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that habitual grace, which is a certain argument or testimony of their being the children of God; but they do not at present discern it, through the weakness and indisposition of their minds, and too often of their bodies also; which indisposition the good and gracious God will some time or other, sooner or later, remove: and the same divine Spirit, which implanted that grace in them, will in due time illuminate their understandings, to perceive and see that blessed work of God within themselves.

And now to conclude this discourse : the best advice that can be given upon the whole matter is this; Let us carefully mind our duty wbich the word of God hath laid before us, and then leave our comfort to our good and gracious God, who will certainly dispense it in such measure as he sees best and fittest

There is many a one who might have been in a much more comfortable state of mind than he is, if he had minded his comfort less and his duty more; if he had studied more the pleasing of God, than the pleasure, peace, and satisfaction of his own mind; if he had laboured more to be a true obedient child of God, than to know that he is so. Do not therefore, as the manner of some is, lie down whining and crying for comfort and assurance, in the mean while neglecting thy duty; but rise up in the name and strength of God, and set thyself in good earnest to thy duty; honestly study to know and do the will of God; take heed of defiling thy conscience with any wilful sin; call upon God for his grace by constant and daily prayer; and in this way of well-doing commit thy soul to the goodness and mercy of God in Christ Jesus; and whilst thou dost so, be assured thou art safe, and canst never miscarry. For it is as certain that God is good and gracious, as that he is, and that therefore he will never cast off those who thus cast themselves upon him. Remember that ordinarily an abundant comfort is the reward of a fruitful piety, and therefore endeavour to grow in grace, and in the knowledge of our Lord and Saviour Jesus Christ, 2 Peter iii. 18.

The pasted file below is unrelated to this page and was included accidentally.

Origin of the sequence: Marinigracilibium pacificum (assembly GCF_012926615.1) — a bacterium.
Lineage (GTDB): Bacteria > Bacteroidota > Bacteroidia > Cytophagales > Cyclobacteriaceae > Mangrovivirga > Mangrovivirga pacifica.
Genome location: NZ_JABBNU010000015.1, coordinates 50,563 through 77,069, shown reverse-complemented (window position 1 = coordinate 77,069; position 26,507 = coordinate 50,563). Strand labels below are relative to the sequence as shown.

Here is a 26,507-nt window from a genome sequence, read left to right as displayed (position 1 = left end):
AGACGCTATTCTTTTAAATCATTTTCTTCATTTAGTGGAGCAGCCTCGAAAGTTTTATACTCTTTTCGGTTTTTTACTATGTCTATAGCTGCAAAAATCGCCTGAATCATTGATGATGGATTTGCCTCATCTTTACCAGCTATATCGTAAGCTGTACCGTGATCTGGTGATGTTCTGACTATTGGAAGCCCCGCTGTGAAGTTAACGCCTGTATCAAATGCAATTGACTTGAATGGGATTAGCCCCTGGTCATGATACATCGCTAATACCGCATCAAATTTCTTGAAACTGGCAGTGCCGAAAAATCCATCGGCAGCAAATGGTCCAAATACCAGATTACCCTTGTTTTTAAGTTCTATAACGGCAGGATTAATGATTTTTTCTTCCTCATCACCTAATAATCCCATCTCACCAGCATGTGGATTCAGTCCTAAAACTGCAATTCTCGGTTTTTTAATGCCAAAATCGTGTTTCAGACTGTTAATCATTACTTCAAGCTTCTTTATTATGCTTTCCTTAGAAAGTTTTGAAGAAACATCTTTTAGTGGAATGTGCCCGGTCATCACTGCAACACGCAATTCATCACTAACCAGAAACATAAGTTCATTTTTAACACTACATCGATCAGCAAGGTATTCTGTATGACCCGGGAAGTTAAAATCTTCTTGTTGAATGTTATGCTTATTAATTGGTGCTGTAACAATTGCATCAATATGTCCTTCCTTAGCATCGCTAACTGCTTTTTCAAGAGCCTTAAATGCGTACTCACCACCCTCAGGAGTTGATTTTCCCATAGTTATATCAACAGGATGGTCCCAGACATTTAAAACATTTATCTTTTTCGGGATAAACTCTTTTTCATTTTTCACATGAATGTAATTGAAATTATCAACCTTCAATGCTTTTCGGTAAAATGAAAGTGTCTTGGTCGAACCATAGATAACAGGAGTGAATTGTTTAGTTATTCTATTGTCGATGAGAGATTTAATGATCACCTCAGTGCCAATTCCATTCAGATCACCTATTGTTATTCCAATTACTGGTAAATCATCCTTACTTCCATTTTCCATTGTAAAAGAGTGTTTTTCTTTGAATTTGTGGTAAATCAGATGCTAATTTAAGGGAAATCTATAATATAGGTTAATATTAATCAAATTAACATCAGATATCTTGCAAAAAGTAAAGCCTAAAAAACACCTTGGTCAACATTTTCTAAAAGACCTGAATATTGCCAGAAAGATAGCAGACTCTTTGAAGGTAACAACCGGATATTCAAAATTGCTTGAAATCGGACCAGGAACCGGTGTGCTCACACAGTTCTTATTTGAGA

In a word, persist and persevere in thy duty, and thou canst not fail of that comfort which is convenient for thee; and to be sure, what is wanting in thy joy and comfort here, shall with infinite advantage be made up hereafter, in that fulness of joy, and those pleasures which are at God's right hand for evermore.

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N all the transactions between God and man